Mueller de­fends Rus­sia probe, says Stone re­mains a felon

Enterprise-Record (Chico) - - NEWS - By Eric Tucker

WASH­ING­TON » For­mer spe­cial coun­sel Robert Mueller sharply de­fended his in­ves­ti­ga­tion into ties be­tween Rus­sia and Don­ald Trump’s 2016 pres­i­den­tial campaign, writ­ing in a news­pa­per opin­ion piece Satur­day that the probe was of “para­mount im­por­tance” and as­sert­ing that a Trump ally, Roger Stone, “re­mains a con­victed felon, and rightly so” de­spite the pres­i­dent’s de­ci­sion to com­mute his prison sen­tence.

The op-ed in The Wash­ing­ton Post marked Mueller’s first pub­lic state­ment on his in­ves­ti­ga­tion since his con­gres­sional ap­pear­ance last July. It rep­re­sented his firmest de­fense of the two-year probe whose re­sults have come un­der at­tack and even been par­tially un­done by the Trump ad­min­is­tra­tion, in­clud­ing the pres­i­dent’s ex­tra­or­di­nary move Fri­day evening to grant clemency to Stone just days be­fore he was due to re­port to prison.

Mueller said that though he had in­tended for his 448page re­port on the in­ves­ti­ga­tion to speak for it­self, he felt com­pelled to “re­spond both to broad claims that our in­ves­ti­ga­tion was il­le­git­i­mate and our mo­tives were im­proper, and to spe­cific claims that Roger Stone was a vic­tim of our of­fice.

“The Rus­sia in­ves­ti­ga­tion was of para­mount im­por­tance. Stone was pros­e­cuted and con­victed be­cause he com­mit­ted fed­eral crimes. He re­mains a con­victed felon, and rightly so,” Mueller wrote.

Mueller did not spec­ify who was mak­ing the claims, but it ap­peared to be an ob­vi­ous ref­er­ence to Trump, who as re­cently as Satur­day de­rided the in­ves­ti­ga­tion as this “whole political witch hunt and the Mueller scam.”

The mere pub­li­ca­tion of the op-ed was strik­ing in it­self for a for­mer FBI di­rec­tor who was tight-lipped dur­ing the in­ves­ti­ga­tion, re­fus­ing to re­spond to at­tacks by the pres­i­dent or his al­lies or to even make pub­lic ap­pear­ances ex­plain­ing or jus­ti­fy­ing his work. In his first pub­lic state­ment af­ter the con­clu­sion of his in­ves­ti­ga­tion, Mueller had said that he had hoped his re­port would speak for it­self. When he later tes­ti­fied to House law­mak­ers, he was sim­i­larly care­ful not to stray be­yond the re­port’s find­ings or of­fer new ev­i­dence.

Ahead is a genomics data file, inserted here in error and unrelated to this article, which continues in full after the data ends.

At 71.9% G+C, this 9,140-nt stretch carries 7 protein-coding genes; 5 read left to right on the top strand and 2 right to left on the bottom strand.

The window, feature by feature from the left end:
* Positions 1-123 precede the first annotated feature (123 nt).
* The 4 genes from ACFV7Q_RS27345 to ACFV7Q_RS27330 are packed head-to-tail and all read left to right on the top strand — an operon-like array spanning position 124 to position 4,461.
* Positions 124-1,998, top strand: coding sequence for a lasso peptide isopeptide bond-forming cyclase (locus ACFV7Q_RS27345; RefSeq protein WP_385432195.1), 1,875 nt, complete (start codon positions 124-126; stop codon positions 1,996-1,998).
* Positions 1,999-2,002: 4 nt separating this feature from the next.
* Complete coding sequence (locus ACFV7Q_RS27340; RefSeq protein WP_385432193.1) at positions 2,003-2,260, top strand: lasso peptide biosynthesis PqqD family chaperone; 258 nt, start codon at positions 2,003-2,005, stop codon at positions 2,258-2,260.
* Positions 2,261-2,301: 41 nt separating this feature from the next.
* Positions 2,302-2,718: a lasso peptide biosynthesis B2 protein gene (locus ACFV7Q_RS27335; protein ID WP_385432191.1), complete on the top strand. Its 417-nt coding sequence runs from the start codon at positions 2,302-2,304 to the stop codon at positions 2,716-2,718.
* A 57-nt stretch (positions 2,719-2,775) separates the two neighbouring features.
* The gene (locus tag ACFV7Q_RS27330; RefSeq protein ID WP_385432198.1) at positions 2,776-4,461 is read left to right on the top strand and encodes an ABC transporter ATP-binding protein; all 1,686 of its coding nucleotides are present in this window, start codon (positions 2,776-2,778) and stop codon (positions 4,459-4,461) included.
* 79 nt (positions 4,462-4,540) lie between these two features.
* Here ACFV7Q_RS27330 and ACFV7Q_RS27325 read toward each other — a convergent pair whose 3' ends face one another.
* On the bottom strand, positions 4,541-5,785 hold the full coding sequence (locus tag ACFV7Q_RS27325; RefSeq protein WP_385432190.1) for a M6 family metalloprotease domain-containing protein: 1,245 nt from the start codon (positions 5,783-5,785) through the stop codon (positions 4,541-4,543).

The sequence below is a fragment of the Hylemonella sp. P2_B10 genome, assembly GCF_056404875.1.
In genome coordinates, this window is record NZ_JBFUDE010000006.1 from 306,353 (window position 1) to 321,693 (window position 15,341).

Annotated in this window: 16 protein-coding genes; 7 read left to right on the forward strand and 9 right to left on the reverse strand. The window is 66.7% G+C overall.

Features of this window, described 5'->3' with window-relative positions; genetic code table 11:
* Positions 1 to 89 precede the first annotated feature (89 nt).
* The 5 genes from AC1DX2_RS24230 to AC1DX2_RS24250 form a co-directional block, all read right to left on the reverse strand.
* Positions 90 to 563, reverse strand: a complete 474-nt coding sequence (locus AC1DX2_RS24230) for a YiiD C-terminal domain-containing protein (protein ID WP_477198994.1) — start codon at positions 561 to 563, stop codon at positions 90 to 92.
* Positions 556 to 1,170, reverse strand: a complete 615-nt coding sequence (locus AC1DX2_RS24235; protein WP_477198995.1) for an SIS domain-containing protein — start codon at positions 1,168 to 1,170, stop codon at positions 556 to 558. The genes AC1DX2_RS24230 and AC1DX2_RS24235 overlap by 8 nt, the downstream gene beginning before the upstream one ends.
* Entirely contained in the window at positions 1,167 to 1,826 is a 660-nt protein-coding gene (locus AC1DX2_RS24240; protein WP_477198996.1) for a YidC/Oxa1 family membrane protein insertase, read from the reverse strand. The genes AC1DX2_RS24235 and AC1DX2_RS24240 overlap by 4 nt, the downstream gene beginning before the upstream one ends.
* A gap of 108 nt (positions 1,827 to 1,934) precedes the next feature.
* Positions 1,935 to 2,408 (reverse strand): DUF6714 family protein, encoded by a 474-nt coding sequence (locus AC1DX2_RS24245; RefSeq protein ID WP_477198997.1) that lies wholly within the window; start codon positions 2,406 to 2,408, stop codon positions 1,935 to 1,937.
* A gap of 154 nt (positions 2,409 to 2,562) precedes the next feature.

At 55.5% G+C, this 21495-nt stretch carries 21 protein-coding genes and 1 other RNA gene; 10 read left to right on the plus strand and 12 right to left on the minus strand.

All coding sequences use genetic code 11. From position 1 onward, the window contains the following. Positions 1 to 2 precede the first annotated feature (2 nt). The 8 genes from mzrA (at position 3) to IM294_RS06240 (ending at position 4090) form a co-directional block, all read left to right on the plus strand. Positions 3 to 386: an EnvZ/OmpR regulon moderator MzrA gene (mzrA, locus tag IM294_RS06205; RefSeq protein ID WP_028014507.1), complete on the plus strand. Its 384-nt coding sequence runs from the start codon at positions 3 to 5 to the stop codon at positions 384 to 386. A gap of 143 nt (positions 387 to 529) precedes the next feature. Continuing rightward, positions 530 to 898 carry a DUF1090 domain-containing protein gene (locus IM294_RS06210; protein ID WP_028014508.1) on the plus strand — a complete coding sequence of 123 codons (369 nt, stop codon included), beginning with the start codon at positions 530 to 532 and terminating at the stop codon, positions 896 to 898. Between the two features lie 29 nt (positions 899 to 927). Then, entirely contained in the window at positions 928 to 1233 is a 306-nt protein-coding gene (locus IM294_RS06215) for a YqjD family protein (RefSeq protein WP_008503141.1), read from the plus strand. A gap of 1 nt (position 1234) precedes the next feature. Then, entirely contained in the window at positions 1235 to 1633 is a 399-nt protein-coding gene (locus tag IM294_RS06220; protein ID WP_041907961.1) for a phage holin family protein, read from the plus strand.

But that but­toned-up ap­proach cre­ated a void for oth­ers, in­clud­ing at the Jus­tice Depart­ment, to place their own stamp on his work. Even be­fore the re­port was re­leased At­tor­ney Gen­eral Wil­liam Barr is­sued a four-page sum­mary doc­u­ment that Mueller pri­vately com­plained did not ad­e­quately cap­ture the grav­ity of his team’s find­ings.

In the months since, Barr as­signed a U.S. at­tor­ney to in­ves­ti­gate the ori­gins of the Rus­sia probe, and the Jus­tice Depart­ment moved to dis­miss the crim­i­nal case against for­mer Trump ad­min­is­tra­tion na­tional se­cu­rity ad­viser Michael Flynn even though Flynn had pleaded guilty to ly­ing to the FBI about con­tacts with the Rus­sian am­bas­sador dur­ing the pres­i­den­tial tran­si­tion pe­riod.

The op-ed traced the ba­sis for the Stone pros­e­cu­tion, with Mueller re­count­ing how Stone had not only tam­pered with a wit­ness but also lied re­peat­edly about his ef­forts to gain in­side in­for­ma­tion about Demo­cratic emails that Rus­sian in­tel­li­gence op­er­a­tives stole and pro­vided to Wik­iLeaks, which pub­lished them in the run-up to the elec­tion.

Those ef­forts, in­clud­ing his dis­cus­sions with Trump campaign as­so­ciates about them, cut to the heart of Mueller’s man­date to de­ter­mine whether any­one tied to the campaign co­or­di­nated with Rus­sia in the hack­ing or dis­clo­sure of the stolen Demo­cratic emails.

Stone was par­tic­u­larly crit­i­cal to the in­ves­ti­ga­tion, Mueller writes, be­cause he claimed in­side knowl­edge about Wik­iLeaks’ re­lease of the stolen emails and be­cause he com­mu­ni­cated dur­ing the campaign with peo­ple known to be Rus­sian in­tel­li­gence of­fi­cers.


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